Recently, gynecologist Adam Ostrzenski managed to prove the existence of the G-spot, that appears to be a blue grape-like structure located deep beneath five layers of vaginal tissue in the upper, anterior part of the vagina.
Although the structure of the mysterious G-spot has just been discovered, it was German gynecologist Ernst Gräfenberg who already studied the erogenous zone in the early 1940’s.
The Jewish doctor was born in Adelebsen, in 1881. In his thirties he started working as a gynecologist in Berlin and soon became head of the department of gynaecology and obstetrics in the Berlin-Britz municipal hospital. In 1929, he published his studies of the “Gräfenberg ring”, the first known intrauterine device (IUD).
When Nazism assumed power, Gräfenberg was forced to resign. As he had treated wives of high Nazi officials, he thought he would be safe and stayed in Germany. He was wrong, in 1937 he got arrested. After three years in prison, Margaret Sanger, an American birth control activist, paid a ransom for his release. He then went to New York City, where he established another successful practice.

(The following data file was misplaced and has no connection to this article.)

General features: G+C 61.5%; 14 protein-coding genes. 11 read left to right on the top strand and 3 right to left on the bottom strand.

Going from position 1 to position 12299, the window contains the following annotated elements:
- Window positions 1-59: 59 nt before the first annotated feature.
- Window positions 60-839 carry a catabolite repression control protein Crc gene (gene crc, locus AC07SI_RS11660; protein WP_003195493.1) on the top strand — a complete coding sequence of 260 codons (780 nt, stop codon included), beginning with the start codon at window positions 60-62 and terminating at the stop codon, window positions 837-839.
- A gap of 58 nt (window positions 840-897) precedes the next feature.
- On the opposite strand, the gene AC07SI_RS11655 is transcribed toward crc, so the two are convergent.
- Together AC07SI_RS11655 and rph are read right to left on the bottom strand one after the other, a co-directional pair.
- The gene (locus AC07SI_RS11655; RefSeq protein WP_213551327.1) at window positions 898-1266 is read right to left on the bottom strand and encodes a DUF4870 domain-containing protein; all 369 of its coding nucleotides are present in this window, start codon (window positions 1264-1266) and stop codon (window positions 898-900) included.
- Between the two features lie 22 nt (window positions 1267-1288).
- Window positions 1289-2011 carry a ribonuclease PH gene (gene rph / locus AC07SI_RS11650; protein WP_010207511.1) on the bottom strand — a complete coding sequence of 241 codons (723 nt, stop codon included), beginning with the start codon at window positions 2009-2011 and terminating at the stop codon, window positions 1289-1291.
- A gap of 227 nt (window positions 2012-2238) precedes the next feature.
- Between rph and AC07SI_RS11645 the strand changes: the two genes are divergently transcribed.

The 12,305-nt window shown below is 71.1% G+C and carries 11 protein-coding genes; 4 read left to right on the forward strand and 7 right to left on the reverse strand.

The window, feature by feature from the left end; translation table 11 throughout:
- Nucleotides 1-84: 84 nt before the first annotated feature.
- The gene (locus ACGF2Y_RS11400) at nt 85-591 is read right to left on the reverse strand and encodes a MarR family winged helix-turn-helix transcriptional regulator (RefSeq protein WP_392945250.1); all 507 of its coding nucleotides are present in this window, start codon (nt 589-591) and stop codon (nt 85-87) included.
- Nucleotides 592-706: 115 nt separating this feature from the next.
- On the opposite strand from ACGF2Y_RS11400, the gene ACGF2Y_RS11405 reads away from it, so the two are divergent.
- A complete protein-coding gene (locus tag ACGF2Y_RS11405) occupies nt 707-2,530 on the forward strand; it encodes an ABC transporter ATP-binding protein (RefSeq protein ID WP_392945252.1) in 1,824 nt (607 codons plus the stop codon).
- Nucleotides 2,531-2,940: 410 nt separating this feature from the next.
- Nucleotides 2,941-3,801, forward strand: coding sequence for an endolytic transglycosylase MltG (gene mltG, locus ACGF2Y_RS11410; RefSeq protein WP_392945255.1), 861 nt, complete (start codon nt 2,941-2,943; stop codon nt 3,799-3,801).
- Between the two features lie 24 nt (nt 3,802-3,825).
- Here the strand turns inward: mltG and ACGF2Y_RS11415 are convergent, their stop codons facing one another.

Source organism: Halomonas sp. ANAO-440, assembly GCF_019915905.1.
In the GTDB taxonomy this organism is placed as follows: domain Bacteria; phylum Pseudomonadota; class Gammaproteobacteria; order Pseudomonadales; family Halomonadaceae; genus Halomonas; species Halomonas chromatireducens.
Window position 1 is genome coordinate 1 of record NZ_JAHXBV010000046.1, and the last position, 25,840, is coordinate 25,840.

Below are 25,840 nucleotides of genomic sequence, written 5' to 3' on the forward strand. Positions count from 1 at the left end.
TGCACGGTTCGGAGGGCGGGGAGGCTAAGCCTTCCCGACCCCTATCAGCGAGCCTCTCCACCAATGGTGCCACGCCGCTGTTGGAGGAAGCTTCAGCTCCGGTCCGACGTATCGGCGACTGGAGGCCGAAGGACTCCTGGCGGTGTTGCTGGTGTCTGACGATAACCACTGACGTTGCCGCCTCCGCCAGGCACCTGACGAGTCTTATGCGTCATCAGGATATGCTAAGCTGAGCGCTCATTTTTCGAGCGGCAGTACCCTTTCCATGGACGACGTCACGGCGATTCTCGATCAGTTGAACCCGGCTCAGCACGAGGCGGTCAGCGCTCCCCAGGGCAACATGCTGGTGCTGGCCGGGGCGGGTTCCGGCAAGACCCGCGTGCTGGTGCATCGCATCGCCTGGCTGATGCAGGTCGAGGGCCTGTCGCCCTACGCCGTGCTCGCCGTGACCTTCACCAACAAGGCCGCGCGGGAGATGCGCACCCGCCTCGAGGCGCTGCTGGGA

Gräfenberg started investigating “urethral stimulation”, and in 1950 he published the article “The role of the urethra in female orgasm”, in which he describes that an erogenous zone can be found on the anterior wall of the vagina along the course of the urethra. The name of this zone was coined in 1981 by the authors of the paper “Female Ejaculation: a case study”: the Gräfenberg-spot or G-spot.
However, Gräfenberg doesn’t deserve all credits for the discovery of the G-spot. It was Dutch physician Reinier de Graaf, who in the 17th century already referred to the erogenous area as well as to female ejaculation.
Source: Wikipedia, Today I Found Out
Addiego, F., Belzer, E., Comolli, J., Moger, W., Perry, J., & Whipple, B. (1981). Female ejaculation: A case study Journal of Sex Research, 17 (1), 13-21 DOI: 10.1080/00224498109551094